Democratic operatives have sought and obtained documents under the Freedom of Information Act from the Environmental Protection Agency at a rate well surpassing that of Republican researchers, The Washington Times
Such material, intended for use in forthcoming election campaigns, could be employed to portray candidates or incumbents as backing special interests, pursuing hidden agendas, or championing politically embarrassing causes.
Political researchers are known to be imaginative in anticipating whom to investigate and what to look for – and to do so well in advance of any actual campaign, Jeffrey Berkowitz, a research consultant, told the Times.
The goal is to obtain through FOIA as many records with the name of the target you are interested in, Berkowitz told the newspaper.
More than 28 of 50 FOIA requests filed by Democrats with the EPA— in search of emails and letters between Republicans and agency officials— have been fulfilled, the Times reported.
Republican operatives have filed four requests since 2012, all of which are pending, including a query for correspondence between then-Sen. John Kerry and former EPA administrator Lisa Jackson.
Democratic researchers have obtained EPA documents on GenOn Energy, where Iowa Republican Senate candidate Mark Jacobs was a top official; on Montana Republican Rep. Steve Daines, who is running for Senate, and on Senate Minority Leader Mitch McConnell, seeking re-election in Kentucky.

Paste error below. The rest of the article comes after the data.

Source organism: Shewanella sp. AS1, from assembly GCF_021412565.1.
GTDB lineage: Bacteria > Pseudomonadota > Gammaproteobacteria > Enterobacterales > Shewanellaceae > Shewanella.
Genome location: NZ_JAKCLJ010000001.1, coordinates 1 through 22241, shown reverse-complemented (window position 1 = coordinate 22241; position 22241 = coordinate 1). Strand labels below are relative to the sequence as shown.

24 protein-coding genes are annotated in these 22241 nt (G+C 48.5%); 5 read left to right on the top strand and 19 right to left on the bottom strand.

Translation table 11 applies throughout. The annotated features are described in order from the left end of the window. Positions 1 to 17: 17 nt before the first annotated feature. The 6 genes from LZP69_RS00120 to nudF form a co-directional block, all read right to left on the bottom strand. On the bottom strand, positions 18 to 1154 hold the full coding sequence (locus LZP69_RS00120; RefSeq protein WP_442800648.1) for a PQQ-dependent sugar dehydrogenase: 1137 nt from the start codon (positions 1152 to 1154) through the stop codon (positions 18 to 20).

Republicans may well be equally active in searching for revealing correspondence between Democrats and EPA officials. GOP researchers might be using intermediaries to cloak the source and purpose of their inquiries, the Times reported.
Republicans have charged the EPA is more forthcoming with liberal groups than conservative think tanks. The Society of Environmental Journalists
has characterized the agency's transparency practices as "incredibly secretive" under the Obama administration. Conservative groups have charged that administration operatives sometimes scrutinize FOIA requests, delaying the furnishing of materials, the Times reported.
EPA spokeswoman Liz Purchia told the Times in an email the agency processed all FOIA requests on a nonpartisan basis and listed them on the Internet in the interest of transparency.
The Freedom of Information Act was enacted in 1966 and subsequently amended to take electronic information into account. Anyone may make a filing. To research who has made an FOI request, go to FOIAonline.
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